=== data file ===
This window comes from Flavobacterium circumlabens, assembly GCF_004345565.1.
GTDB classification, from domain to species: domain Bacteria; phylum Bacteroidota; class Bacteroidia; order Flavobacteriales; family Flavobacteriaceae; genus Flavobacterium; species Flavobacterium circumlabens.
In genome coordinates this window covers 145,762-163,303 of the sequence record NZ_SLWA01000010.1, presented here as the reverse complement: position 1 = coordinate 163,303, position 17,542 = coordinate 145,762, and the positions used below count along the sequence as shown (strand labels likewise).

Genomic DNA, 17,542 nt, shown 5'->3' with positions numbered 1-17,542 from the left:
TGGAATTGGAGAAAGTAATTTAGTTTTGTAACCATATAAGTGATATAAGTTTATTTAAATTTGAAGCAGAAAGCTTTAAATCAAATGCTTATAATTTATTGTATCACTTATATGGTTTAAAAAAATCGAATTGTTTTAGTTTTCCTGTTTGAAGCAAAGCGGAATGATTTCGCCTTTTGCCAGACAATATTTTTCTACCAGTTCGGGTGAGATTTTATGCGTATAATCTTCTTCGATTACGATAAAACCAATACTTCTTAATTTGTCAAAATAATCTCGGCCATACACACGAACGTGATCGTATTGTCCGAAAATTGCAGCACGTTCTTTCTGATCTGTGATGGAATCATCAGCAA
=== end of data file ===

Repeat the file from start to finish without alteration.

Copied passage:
This window comes from Flavobacterium circumlabens, assembly GCF_004345565.1.
GTDB classification, from domain to species: domain Bacteria; phylum Bacteroidota; class Bacteroidia; order Flavobacteriales; family Flavobacteriaceae; genus Flavobacterium; species Flavobacterium circumlabens.
In genome coordinates this window covers 145,762-163,303 of the sequence record NZ_SLWA01000010.1, presented here as the reverse complement: position 1 = coordinate 163,303, position 17,542 = coordinate 145,762, and the positions used below count along the sequence as shown (strand labels likewise).

Genomic DNA, 17,542 nt, shown 5'->3' with positions numbered 1-17,542 from the left:
TGGAATTGGAGAAAGTAATTTAGTTTTGTAACCATATAAGTGATATAAGTTTATTTAAATTTGAAGCAGAAAGCTTTAAATCAAATGCTTATAATTTATTGTATCACTTATATGGTTTAAAAAAATCGAATTGTTTTAGTTTTCCTGTTTGAAGCAAAGCGGAATGATTTCGCCTTTTGCCAGACAATATTTTTCTACCAGTTCGGGTGAGATTTTATGCGTATAATCTTCTTCGATTACGATAAAACCAATACTTCTTAATTTGTCAAAATAATCTCGGCCATACACACGAACGTGATCGTATTGTCCGAAAATTGCAGCACGTTCTTTCTGATCTGTGATGGAATCATCAGCAA